The wooden two masted schooner Sassacus
was built in 1867 by Lee & Navagh at Oswego, New York. She was rated B2 and valued at $2,500 in 1874 and her official registry number was 22916. The schooner was often used to haul cordwood and was also used in the stone trade in Cleveland in the mid-1880's. Sassacus
was enrolled in Milwaukee in 1889.
1879: Abandoned as uninsurable.
1883: Broke loose and caused considerable damage to a bridge and other vessels. Repaired
1890: Near Manistee lost its rudder and full of water.
Last Document of Enrollment: Surrendered:Milwaukee: 7/5/1893: "Total Loss".
September 30, 1893. The schooner Sassacus
went ashore during a fierce gale at Jacksonport with a full cargo of cordwood when her anchor chain broke. The four sailors were rescued by a fishing boat. She sustained little damage and a Leathem and Smith tug pumped her out after jettisoning most of here cargo and started towing her towards Sturgeon Bay on October 8th. Heavy seas developed and the tow line parted. The Sassacus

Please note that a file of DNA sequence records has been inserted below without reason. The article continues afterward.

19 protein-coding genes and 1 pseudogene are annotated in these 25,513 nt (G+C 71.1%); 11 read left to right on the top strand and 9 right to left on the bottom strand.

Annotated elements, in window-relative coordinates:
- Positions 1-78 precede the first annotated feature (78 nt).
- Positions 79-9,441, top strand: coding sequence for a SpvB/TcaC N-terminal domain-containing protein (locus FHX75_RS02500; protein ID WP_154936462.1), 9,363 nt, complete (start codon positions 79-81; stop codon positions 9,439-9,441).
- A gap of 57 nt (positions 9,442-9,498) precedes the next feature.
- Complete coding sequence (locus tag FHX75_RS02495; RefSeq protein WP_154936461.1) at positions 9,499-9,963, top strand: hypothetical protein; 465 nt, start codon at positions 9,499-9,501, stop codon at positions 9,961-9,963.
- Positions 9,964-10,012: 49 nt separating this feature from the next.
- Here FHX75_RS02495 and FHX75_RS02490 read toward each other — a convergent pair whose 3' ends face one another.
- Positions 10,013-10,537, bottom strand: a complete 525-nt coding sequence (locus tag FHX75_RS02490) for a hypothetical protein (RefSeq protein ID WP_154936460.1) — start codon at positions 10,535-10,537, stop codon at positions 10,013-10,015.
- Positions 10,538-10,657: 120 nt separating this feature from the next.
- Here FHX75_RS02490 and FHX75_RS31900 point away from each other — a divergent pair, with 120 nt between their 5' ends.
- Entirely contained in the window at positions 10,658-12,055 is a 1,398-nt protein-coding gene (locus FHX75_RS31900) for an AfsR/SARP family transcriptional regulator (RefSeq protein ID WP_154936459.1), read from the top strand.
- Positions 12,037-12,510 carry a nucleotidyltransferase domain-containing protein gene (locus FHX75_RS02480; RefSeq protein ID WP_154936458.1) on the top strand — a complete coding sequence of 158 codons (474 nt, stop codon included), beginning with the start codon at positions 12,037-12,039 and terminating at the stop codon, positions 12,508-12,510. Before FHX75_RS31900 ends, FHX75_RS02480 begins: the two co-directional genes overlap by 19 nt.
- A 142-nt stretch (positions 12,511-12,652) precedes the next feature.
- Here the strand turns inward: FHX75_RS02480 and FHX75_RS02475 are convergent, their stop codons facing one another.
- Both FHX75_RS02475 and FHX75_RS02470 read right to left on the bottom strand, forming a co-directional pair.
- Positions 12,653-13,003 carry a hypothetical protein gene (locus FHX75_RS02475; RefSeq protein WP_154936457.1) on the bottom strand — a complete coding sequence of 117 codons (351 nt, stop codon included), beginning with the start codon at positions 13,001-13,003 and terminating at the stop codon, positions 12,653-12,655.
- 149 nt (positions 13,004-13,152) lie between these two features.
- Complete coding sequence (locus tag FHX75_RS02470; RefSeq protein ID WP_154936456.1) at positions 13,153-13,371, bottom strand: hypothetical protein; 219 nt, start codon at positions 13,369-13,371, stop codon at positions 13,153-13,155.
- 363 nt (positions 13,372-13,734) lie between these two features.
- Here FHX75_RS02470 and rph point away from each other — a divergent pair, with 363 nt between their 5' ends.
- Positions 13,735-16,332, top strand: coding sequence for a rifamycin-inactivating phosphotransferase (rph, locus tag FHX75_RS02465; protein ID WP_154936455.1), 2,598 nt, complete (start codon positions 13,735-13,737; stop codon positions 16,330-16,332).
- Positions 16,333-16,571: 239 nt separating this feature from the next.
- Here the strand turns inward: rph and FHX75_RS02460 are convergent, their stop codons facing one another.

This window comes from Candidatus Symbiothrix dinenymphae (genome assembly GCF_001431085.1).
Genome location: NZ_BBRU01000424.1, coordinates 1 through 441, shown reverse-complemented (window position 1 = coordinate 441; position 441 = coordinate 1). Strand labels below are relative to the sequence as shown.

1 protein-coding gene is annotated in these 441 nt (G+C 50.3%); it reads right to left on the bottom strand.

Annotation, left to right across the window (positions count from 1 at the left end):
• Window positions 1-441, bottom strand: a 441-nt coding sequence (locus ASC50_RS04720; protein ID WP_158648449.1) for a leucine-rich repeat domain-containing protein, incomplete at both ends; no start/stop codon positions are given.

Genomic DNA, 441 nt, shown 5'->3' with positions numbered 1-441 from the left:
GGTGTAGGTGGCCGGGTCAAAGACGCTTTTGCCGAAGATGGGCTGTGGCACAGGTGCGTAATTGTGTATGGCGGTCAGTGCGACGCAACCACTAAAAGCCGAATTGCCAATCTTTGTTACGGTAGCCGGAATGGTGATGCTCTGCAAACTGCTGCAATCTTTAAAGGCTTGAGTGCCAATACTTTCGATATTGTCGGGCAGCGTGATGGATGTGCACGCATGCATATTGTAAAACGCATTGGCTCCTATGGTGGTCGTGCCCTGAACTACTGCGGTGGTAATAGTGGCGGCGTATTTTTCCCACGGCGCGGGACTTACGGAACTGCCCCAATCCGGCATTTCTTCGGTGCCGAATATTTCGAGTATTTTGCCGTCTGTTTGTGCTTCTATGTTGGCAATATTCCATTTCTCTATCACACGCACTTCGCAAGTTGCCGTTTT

swamped and capsized, the four man salvage crew escaped to the tug. The tug tried twice more to tow the schooner to the Ship Canal, but the tow line broke both times--the last time, leaving the Sassacus
to strand on the beach at Lily Bay. On October 11th, the steam pump and suction pipe that had been used to attempt to pump out the Sassacus
were recovered along with the remaining cordwood. On November 19th the anchor was recovered and returned to the Sassacus's
owner. In 1896, the hull of the Sasscaus
could still be seen intact and buried in the sand high and dry on the beach. She was then purchased by Charles Ellis of Milwaukee for $500.00 and he attempted to re float the vessel but failed.
The tug owners, Leathem & Smith were sued for losses and the case went to circuit court in Sturgeon Bay. The court found in favor of the defendants but then Captain McDonald took the case to the Federal Court in Milwaukee where the jury decided that because the towline was the property of the vessel in tow, the salvage tug owner was not liable for the parting of the line.
The schooner Sassacus
is still buried in the sand where she was beached over 100 years ago.